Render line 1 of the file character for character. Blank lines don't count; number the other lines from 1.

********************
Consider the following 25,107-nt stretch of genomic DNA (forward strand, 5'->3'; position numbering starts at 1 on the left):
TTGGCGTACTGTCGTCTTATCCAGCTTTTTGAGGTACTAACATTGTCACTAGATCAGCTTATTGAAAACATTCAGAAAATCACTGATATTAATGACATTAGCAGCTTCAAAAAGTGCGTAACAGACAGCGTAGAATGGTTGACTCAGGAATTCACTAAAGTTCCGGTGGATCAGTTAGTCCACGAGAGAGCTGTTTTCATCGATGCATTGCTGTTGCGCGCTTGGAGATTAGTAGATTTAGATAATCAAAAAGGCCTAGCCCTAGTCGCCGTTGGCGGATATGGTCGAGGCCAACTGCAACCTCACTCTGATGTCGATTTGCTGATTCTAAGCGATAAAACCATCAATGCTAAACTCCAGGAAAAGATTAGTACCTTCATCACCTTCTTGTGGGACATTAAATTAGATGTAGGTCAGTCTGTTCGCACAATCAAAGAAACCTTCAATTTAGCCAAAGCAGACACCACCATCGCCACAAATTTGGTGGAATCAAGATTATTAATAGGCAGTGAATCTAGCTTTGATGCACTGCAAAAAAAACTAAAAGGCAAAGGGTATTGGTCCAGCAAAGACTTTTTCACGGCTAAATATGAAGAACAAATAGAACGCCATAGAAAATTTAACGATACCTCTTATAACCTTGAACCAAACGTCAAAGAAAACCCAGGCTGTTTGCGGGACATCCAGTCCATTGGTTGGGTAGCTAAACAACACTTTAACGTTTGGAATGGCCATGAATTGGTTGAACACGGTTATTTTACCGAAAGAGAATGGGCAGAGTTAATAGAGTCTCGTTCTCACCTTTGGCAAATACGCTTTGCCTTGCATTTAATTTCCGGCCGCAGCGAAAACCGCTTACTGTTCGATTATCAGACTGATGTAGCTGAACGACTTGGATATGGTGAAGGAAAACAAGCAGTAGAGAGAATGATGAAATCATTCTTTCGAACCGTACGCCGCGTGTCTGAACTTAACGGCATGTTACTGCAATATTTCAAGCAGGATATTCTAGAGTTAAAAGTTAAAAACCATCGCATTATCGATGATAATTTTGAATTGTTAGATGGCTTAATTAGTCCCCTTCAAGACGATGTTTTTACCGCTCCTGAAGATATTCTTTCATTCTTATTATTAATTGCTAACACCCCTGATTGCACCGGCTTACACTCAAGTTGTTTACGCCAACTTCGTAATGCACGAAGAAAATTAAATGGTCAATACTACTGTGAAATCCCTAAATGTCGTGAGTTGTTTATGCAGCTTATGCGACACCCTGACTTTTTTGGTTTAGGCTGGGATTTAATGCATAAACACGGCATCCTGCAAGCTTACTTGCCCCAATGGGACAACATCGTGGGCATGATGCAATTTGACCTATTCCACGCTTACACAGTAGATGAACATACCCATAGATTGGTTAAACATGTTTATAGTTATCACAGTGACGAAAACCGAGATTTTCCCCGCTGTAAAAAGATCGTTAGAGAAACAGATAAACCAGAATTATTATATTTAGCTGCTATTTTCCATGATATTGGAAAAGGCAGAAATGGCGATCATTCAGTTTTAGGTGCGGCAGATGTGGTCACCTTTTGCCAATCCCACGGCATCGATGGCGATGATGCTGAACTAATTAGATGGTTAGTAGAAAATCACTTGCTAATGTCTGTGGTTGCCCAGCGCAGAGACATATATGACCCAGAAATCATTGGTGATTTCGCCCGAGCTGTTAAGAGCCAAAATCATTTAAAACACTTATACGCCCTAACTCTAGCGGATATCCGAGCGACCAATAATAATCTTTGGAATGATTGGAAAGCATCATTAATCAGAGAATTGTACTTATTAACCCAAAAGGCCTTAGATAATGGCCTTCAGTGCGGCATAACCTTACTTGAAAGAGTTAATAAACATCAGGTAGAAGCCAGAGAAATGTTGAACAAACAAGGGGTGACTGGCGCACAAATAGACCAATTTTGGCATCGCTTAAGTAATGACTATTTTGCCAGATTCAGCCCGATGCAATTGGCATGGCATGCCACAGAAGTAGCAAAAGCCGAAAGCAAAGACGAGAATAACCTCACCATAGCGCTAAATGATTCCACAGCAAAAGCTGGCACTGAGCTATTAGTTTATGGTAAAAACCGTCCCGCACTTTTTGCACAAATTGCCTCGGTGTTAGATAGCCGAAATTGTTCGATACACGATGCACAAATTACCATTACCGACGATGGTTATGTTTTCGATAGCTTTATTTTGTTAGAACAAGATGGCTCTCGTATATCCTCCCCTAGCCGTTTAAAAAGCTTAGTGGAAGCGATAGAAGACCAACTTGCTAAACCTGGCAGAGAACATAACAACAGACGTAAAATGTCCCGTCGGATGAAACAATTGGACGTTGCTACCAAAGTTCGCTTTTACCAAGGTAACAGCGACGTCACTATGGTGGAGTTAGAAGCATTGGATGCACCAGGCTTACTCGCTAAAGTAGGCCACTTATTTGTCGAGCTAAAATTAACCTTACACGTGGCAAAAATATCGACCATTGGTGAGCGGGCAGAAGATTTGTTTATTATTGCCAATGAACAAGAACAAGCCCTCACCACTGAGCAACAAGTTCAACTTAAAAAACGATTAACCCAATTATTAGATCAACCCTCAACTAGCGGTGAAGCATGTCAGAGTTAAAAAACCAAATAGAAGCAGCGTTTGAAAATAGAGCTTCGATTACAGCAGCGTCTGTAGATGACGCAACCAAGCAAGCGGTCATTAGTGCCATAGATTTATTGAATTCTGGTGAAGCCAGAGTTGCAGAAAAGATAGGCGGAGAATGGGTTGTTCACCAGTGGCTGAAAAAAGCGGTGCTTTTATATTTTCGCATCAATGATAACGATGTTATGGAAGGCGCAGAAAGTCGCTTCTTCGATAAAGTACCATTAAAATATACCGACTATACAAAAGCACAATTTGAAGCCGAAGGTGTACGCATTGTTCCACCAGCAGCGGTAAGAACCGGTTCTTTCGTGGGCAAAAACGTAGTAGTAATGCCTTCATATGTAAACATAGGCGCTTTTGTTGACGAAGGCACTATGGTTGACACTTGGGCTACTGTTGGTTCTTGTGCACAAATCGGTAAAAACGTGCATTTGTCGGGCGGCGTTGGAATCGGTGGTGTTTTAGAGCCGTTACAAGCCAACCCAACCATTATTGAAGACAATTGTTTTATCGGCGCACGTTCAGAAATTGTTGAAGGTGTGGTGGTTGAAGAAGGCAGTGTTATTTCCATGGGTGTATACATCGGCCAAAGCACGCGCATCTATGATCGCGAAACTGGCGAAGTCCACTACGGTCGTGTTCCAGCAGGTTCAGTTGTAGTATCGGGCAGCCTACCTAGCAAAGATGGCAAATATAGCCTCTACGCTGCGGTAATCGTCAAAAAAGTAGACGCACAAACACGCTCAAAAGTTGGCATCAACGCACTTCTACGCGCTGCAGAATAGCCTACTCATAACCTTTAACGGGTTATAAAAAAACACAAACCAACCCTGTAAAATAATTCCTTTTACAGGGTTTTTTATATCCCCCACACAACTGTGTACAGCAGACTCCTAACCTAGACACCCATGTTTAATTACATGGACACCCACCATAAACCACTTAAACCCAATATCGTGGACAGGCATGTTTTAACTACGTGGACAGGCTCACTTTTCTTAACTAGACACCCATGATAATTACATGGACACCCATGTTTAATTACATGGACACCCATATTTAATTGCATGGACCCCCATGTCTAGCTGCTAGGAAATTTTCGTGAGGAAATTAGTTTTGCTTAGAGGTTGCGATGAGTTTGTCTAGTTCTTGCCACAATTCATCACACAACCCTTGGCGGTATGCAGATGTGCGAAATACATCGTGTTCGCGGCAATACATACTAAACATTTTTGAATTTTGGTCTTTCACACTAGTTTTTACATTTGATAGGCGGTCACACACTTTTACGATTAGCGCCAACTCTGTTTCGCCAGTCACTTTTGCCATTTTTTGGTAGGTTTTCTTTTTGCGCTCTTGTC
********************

Consider the following 25,107-nt stretch of genomic DNA (forward strand, 5'->3'; position numbering starts at 1 on the left):